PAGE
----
Here a faster CPU is a better gain than a slower with considerably better efficiency because power use isn't only about the CPU.

    But with pipelining, continuous wakeup tasks can spend more power in CPU start-up than for doing their work. In those cases, an efficient core (slow = ok) seems best.

  9. #29
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    I'm still waiting for -Olinus BTW -O3 that also takes cache size into account.

  10. #30
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    Hi everyone,

    I'm a PhD student involved in the ENTRA project from the University of Bristol. I'm also sysadmin at a big UK technology news website, but we won't talk about that . I've been working on energy modelling of software applications for multi-threaded embedded systems for nearly three years and so some of my work is relevant to ENTRA, which kicked off in 2012.

    Ask me anything you like - I'll answer if I can. Pre-emptively, however, a few comments on things already discussed here:

    1. "Faster = more energy efficient" is of course true, by virtue of being able to do more work. So writing more performance-efficient code will, for the same data set, invariably be more energy efficient.

    2. Better still, if your idle power is low enough and you can do DVFS, then race-to-idle can sometimes work in your favour. The relationship isn't that straightforward, though. The dynamic energy consumption of a CMOS device is proportional to the voltage squared, so if you need to up the voltage in order to get a higher frequency, energy consumption can rise quicker than the speed gain you get. The specifics of this behaviour, and the sweet-spots of volatge/frequency operation as well as whether dynamic or static power are dominant are dictated by the process technology's feature size as well various other fabrication options. For example, standard 45nm may have one typical static/dynamic behaviour, whereas 45nm-LP (low-power) may have a smaller static power, but you're more limited in operating frequency.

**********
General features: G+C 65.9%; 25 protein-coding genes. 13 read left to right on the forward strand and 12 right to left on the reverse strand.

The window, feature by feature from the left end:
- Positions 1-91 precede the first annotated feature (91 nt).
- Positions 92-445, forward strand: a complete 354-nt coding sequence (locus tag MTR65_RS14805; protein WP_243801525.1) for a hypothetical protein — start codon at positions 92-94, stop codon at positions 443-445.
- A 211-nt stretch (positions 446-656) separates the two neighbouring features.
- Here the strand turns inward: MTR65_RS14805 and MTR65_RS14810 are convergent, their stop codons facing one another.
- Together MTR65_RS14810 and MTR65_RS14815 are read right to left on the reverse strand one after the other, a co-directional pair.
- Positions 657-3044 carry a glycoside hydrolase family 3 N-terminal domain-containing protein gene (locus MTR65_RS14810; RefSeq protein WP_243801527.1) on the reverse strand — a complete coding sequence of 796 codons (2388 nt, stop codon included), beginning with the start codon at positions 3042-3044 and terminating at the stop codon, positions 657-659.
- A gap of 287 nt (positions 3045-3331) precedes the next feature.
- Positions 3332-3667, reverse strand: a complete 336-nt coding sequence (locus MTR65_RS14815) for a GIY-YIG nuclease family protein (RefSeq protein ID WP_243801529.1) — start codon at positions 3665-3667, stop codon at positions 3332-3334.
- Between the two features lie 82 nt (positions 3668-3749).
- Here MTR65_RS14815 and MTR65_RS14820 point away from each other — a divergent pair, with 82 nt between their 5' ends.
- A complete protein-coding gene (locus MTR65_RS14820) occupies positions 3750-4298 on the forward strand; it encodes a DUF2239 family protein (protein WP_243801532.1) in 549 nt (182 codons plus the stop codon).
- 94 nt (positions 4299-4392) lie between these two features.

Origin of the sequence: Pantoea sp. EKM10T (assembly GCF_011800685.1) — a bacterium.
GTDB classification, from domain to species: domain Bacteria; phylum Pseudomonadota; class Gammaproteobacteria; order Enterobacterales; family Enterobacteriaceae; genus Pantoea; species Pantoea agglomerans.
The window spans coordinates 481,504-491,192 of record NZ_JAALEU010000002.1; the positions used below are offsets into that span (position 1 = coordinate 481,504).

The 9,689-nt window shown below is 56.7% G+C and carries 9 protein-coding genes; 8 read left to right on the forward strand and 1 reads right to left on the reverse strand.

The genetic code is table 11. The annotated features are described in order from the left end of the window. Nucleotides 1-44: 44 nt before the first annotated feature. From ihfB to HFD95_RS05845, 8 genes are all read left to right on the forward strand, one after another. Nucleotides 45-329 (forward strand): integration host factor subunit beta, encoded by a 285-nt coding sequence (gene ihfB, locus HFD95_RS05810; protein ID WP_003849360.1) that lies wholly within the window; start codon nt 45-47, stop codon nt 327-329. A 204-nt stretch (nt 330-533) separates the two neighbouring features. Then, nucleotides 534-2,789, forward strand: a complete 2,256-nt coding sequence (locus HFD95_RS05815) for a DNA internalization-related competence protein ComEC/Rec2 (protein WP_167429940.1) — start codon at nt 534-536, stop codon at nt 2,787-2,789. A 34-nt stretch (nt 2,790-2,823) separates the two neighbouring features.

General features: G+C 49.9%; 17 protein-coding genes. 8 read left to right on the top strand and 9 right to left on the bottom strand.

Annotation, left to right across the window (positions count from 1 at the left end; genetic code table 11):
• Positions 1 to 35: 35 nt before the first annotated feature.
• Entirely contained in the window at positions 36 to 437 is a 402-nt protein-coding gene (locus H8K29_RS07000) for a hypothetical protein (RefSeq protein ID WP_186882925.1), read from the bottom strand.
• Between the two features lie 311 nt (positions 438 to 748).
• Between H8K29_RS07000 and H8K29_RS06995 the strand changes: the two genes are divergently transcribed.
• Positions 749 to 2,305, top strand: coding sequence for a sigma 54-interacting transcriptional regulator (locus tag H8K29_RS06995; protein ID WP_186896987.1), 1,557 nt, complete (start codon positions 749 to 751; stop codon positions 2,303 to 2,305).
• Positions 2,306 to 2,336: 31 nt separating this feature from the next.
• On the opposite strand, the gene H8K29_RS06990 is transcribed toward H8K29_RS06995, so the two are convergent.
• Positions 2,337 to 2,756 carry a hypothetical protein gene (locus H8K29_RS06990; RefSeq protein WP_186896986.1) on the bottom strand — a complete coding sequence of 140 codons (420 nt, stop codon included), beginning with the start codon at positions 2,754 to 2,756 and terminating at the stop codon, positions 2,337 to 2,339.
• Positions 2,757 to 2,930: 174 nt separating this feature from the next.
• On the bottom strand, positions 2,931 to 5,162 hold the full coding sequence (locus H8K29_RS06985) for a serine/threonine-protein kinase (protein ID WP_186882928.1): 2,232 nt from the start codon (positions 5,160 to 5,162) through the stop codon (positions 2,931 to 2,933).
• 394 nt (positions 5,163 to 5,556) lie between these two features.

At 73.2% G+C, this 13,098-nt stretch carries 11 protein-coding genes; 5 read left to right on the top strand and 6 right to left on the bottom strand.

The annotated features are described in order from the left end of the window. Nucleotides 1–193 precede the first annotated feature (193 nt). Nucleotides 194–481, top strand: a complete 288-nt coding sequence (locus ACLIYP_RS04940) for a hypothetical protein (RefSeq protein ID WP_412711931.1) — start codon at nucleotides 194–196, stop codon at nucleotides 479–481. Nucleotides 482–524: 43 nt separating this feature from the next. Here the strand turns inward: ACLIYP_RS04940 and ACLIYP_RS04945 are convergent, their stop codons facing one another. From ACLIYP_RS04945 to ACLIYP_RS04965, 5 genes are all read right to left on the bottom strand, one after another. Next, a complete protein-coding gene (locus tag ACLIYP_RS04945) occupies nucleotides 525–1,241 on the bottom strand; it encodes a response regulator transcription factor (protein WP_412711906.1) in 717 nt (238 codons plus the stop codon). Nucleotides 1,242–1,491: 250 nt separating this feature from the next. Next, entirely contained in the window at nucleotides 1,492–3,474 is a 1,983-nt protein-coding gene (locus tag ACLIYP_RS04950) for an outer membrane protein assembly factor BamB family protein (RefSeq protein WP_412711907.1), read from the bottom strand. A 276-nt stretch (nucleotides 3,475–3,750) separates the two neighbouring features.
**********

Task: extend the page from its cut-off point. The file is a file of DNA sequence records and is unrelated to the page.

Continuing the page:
3. Considering the inefficiencies of things like displays and power supplies is important at a system level. Saving 20% of energy in some IP block within the processor is one thing, but if that block contributes to only 3% of the processor energy, which is itself only 10% of the system, you're not changing the world. That said, I work with embedded systems - they might have a network interface (sometimes), but my systems have no display.

    4. Compiler optimisations for speed = compiler optimisation for energy is typically true, because of point 1. That's not to say there aren't other optimisations that specifically improve energy with no performance impact (by smoothing out unavoidable slack, for example). But that's not typically been the goal of a compiler programmer when searching for new optimisation passes.

    5. ENTRA stands for ENergy TRAnsparency - it's not just about the tools providing you with optimisations, it's about helping programmers understand where the energy is going. There are programmers that care about performance, and they can profile it relatively easily and see where system time is being spent. The energy behaviour of a system in relation to the software that somebody is writing is much more difficult to get a handle on. So one of our motivators is that if we can give people more information on the energy behaviour of their program, they can start to understand how to code with energy efficiency in mind.

    I hope I'm making myself useful.